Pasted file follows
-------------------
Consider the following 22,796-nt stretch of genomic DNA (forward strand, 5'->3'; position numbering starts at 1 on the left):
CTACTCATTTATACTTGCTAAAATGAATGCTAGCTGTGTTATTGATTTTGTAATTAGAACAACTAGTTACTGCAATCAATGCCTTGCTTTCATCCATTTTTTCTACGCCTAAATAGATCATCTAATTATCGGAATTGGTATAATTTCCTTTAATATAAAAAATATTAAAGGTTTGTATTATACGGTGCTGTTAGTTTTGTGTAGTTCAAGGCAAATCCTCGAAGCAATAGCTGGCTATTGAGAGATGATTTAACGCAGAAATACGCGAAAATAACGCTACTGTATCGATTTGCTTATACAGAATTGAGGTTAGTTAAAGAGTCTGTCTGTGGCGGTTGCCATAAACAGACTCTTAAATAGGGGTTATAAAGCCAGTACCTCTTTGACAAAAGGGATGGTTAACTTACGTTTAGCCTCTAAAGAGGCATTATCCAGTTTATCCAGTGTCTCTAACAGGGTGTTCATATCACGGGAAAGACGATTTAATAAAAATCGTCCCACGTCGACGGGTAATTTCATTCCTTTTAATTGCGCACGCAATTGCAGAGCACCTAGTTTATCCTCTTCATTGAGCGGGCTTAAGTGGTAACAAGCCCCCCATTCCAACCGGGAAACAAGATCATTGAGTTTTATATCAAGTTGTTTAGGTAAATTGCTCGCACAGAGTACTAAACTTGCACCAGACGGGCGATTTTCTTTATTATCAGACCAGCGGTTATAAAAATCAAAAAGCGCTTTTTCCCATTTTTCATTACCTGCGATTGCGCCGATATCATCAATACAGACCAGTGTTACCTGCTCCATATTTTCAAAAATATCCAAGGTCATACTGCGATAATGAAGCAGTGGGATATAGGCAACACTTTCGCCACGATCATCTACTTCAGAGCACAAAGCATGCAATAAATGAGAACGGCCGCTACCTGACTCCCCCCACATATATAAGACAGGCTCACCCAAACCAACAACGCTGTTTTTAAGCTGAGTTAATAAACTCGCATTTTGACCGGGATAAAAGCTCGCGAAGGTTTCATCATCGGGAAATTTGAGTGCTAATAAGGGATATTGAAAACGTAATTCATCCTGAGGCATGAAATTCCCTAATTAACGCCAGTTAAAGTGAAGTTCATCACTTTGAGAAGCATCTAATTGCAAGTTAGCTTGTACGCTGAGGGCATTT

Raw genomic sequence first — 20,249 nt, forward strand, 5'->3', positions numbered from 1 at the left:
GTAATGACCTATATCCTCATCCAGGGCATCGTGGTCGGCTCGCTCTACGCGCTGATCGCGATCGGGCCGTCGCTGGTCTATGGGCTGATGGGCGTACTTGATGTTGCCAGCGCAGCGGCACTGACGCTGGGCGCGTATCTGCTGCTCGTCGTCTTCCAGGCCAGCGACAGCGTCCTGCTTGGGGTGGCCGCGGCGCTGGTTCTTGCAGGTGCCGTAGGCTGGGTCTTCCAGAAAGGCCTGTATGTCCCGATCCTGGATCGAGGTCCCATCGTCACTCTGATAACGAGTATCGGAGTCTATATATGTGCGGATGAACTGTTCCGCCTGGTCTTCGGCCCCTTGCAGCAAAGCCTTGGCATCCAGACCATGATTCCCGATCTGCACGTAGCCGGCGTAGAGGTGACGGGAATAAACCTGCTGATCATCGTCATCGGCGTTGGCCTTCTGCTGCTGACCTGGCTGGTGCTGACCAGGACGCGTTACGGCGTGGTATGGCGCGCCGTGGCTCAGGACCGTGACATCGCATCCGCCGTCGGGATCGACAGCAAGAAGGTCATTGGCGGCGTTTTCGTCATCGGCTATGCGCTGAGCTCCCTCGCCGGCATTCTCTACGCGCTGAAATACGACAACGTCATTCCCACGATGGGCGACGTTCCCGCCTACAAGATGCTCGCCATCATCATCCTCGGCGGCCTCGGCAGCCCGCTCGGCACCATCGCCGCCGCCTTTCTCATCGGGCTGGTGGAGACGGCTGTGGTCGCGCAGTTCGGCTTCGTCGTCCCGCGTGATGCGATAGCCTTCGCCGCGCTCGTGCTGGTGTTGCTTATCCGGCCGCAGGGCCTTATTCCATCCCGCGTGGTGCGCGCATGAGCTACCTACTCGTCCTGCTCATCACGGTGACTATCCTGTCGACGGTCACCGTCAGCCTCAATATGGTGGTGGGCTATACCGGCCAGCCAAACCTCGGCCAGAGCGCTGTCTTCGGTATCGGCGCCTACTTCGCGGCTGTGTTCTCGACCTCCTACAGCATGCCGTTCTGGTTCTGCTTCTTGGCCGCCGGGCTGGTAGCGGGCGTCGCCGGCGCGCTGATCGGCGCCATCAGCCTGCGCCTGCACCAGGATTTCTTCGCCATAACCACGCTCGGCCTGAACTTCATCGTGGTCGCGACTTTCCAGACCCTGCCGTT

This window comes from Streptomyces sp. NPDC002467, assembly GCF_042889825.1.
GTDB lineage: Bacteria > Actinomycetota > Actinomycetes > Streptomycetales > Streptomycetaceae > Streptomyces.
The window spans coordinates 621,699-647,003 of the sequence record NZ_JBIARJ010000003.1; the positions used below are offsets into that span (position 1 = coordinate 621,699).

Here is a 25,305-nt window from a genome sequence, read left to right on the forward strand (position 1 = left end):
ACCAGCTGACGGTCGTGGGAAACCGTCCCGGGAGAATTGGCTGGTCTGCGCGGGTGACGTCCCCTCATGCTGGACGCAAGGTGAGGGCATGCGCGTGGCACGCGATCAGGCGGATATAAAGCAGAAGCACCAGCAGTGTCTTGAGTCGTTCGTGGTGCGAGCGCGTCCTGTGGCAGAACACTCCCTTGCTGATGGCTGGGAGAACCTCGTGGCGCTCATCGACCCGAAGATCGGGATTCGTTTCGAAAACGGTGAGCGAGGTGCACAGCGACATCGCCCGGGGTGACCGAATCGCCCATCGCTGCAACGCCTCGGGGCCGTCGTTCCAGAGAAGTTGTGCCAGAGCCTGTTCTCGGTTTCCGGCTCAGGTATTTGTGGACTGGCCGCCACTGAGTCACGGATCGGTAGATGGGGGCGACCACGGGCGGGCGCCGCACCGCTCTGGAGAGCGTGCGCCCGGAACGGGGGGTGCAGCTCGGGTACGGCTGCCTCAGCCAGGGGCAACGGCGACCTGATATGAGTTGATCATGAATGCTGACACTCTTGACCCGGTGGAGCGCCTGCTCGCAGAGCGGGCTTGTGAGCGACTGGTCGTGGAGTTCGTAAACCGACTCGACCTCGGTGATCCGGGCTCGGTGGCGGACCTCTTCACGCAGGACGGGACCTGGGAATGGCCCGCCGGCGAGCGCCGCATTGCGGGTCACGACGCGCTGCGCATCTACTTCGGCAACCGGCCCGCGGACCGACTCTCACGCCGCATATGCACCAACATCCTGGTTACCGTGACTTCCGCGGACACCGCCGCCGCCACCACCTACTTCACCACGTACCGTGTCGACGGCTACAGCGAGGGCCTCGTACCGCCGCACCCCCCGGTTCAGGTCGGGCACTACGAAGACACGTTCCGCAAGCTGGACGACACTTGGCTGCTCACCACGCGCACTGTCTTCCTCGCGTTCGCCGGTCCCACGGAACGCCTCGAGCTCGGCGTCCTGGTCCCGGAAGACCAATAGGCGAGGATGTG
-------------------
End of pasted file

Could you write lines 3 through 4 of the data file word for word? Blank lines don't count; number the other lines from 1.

Raw genomic sequence first — 20,249 nt, forward strand, 5'->3', positions numbered from 1 at the left:
GTAATGACCTATATCCTCATCCAGGGCATCGTGGTCGGCTCGCTCTACGCGCTGATCGCGATCGGGCCGTCGCTGGTCTATGGGCTGATGGGCGTACTTGATGTTGCCAGCGCAGCGGCACTGACGCTGGGCGCGTATCTGCTGCTCGTCGTCTTCCAGGCCAGCGACAGCGTCCTGCTTGGGGTGGCCGCGGCGCTGGTTCTTGCAGGTGCCGTAGGCTGGGTCTTCCAGAAAGGCCTGTATGTCCCGATCCTGGATCGAGGTCCCATCGTCACTCTGATAACGAGTATCGGAGTCTATATATGTGCGGATGAACTGTTCCGCCTGGTCTTCGGCCCCTTGCAGCAAAGCCTTGGCATCCAGACCATGATTCCCGATCTGCACGTAGCCGGCGTAGAGGTGACGGGAATAAACCTGCTGATCATCGTCATCGGCGTTGGCCTTCTGCTGCTGACCTGGCTGGTGCTGACCAGGACGCGTTACGGCGTGGTATGGCGCGCCGTGGCTCAGGACCGTGACATCGCATCCGCCGTCGGGATCGACAGCAAGAAGGTCATTGGCGGCGTTTTCGTCATCGGCTATGCGCTGAGCTCCCTCGCCGGCATTCTCTACGCGCTGAAATACGACAACGTCATTCCCACGATGGGCGACGTTCCCGCCTACAAGATGCTCGCCATCATCATCCTCGGCGGCCTCGGCAGCCCGCTCGGCACCATCGCCGCCGCCTTTCTCATCGGGCTGGTGGAGACGGCTGTGGTCGCGCAGTTCGGCTTCGTCGTCCCGCGTGATGCGATAGCCTTCGCCGCGCTCGTGCTGGTGTTGCTTATCCGGCCGCAGGGCCTTATTCCATCCCGCGTGGTGCGCGCATGAGCTACCTACTCGTCCTGCTCATCACGGTGACTATCCTGTCGACGGTCACCGTCAGCCTCAATATGGTGGTGGGCTATACCGGCCAGCCAAACCTCGGCCAGAGCGCTGTCTTCGGTATCGGCGCCTACTTCGCGGCTGTGTTCTCGACCTCCTACAGCATGCCGTTCTGGTTCTGCTTCTTGGCCGCCGGGCTGGTAGCGGGCGTCGCCGGCGCGCTGATCGGCGCCATCAGCCTGCGCCTGCACCAGGATTTCTTCGCCATAACCACGCTCGGCCTGAACTTCATCGTGGTCGCGACTTTCCAGACCCTGCCGTT